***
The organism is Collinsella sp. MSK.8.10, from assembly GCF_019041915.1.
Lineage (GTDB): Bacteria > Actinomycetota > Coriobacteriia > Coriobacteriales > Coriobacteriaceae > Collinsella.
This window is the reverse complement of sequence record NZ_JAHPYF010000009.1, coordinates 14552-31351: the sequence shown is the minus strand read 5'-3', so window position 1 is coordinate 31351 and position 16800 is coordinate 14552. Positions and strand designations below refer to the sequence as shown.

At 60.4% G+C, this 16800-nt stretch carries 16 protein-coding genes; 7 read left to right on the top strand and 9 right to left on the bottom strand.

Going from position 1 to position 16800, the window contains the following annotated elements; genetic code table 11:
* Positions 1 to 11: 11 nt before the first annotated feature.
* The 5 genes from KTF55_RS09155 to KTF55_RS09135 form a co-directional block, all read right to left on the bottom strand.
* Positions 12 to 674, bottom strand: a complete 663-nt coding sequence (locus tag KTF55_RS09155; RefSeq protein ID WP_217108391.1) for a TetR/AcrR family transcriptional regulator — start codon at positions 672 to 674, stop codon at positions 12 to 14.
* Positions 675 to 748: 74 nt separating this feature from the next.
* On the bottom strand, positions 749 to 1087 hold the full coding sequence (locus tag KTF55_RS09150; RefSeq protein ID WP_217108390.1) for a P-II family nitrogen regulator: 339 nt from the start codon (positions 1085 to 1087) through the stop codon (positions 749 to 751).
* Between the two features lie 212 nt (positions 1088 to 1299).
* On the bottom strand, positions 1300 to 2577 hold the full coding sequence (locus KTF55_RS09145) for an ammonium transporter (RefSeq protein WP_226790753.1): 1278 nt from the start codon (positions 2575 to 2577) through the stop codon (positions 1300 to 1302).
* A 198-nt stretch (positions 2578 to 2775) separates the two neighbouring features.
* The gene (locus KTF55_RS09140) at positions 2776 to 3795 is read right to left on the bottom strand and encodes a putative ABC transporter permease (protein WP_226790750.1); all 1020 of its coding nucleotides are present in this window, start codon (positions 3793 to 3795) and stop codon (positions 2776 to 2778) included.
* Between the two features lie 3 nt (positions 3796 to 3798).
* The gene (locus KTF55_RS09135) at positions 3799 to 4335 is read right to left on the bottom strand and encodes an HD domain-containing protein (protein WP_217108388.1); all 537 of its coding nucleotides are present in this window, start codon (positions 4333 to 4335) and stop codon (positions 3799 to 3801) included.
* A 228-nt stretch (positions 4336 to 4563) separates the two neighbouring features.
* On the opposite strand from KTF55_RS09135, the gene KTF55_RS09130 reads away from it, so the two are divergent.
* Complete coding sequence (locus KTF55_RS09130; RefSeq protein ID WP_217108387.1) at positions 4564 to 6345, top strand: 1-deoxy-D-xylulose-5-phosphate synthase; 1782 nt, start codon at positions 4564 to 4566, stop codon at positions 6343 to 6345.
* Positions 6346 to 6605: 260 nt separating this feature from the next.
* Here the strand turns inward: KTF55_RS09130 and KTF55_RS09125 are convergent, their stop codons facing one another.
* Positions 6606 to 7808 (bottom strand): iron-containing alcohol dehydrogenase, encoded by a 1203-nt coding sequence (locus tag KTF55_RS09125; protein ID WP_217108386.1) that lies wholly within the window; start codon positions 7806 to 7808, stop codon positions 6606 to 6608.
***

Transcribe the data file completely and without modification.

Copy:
The organism is Collinsella sp. MSK.8.10, from assembly GCF_019041915.1.
Lineage (GTDB): Bacteria > Actinomycetota > Coriobacteriia > Coriobacteriales > Coriobacteriaceae > Collinsella.
This window is the reverse complement of sequence record NZ_JAHPYF010000009.1, coordinates 14552-31351: the sequence shown is the minus strand read 5'-3', so window position 1 is coordinate 31351 and position 16800 is coordinate 14552. Positions and strand designations below refer to the sequence as shown.

At 60.4% G+C, this 16800-nt stretch carries 16 protein-coding genes; 7 read left to right on the top strand and 9 right to left on the bottom strand.

Going from position 1 to position 16800, the window contains the following annotated elements; genetic code table 11:
* Positions 1 to 11: 11 nt before the first annotated feature.
* The 5 genes from KTF55_RS09155 to KTF55_RS09135 form a co-directional block, all read right to left on the bottom strand.
* Positions 12 to 674, bottom strand: a complete 663-nt coding sequence (locus tag KTF55_RS09155; RefSeq protein ID WP_217108391.1) for a TetR/AcrR family transcriptional regulator — start codon at positions 672 to 674, stop codon at positions 12 to 14.
* Positions 675 to 748: 74 nt separating this feature from the next.
* On the bottom strand, positions 749 to 1087 hold the full coding sequence (locus tag KTF55_RS09150; RefSeq protein ID WP_217108390.1) for a P-II family nitrogen regulator: 339 nt from the start codon (positions 1085 to 1087) through the stop codon (positions 749 to 751).
* Between the two features lie 212 nt (positions 1088 to 1299).
* On the bottom strand, positions 1300 to 2577 hold the full coding sequence (locus KTF55_RS09145) for an ammonium transporter (RefSeq protein WP_226790753.1): 1278 nt from the start codon (positions 2575 to 2577) through the stop codon (positions 1300 to 1302).
* A 198-nt stretch (positions 2578 to 2775) separates the two neighbouring features.
* The gene (locus KTF55_RS09140) at positions 2776 to 3795 is read right to left on the bottom strand and encodes a putative ABC transporter permease (protein WP_226790750.1); all 1020 of its coding nucleotides are present in this window, start codon (positions 3793 to 3795) and stop codon (positions 2776 to 2778) included.
* Between the two features lie 3 nt (positions 3796 to 3798).
* The gene (locus KTF55_RS09135) at positions 3799 to 4335 is read right to left on the bottom strand and encodes an HD domain-containing protein (protein WP_217108388.1); all 537 of its coding nucleotides are present in this window, start codon (positions 4333 to 4335) and stop codon (positions 3799 to 3801) included.
* A 228-nt stretch (positions 4336 to 4563) separates the two neighbouring features.
* On the opposite strand from KTF55_RS09135, the gene KTF55_RS09130 reads away from it, so the two are divergent.
* Complete coding sequence (locus KTF55_RS09130; RefSeq protein ID WP_217108387.1) at positions 4564 to 6345, top strand: 1-deoxy-D-xylulose-5-phosphate synthase; 1782 nt, start codon at positions 4564 to 4566, stop codon at positions 6343 to 6345.
* Positions 6346 to 6605: 260 nt separating this feature from the next.
* Here the strand turns inward: KTF55_RS09130 and KTF55_RS09125 are convergent, their stop codons facing one another.
* Positions 6606 to 7808 (bottom strand): iron-containing alcohol dehydrogenase, encoded by a 1203-nt coding sequence (locus tag KTF55_RS09125; protein ID WP_217108386.1) that lies wholly within the window; start codon positions 7806 to 7808, stop codon positions 6606 to 6608.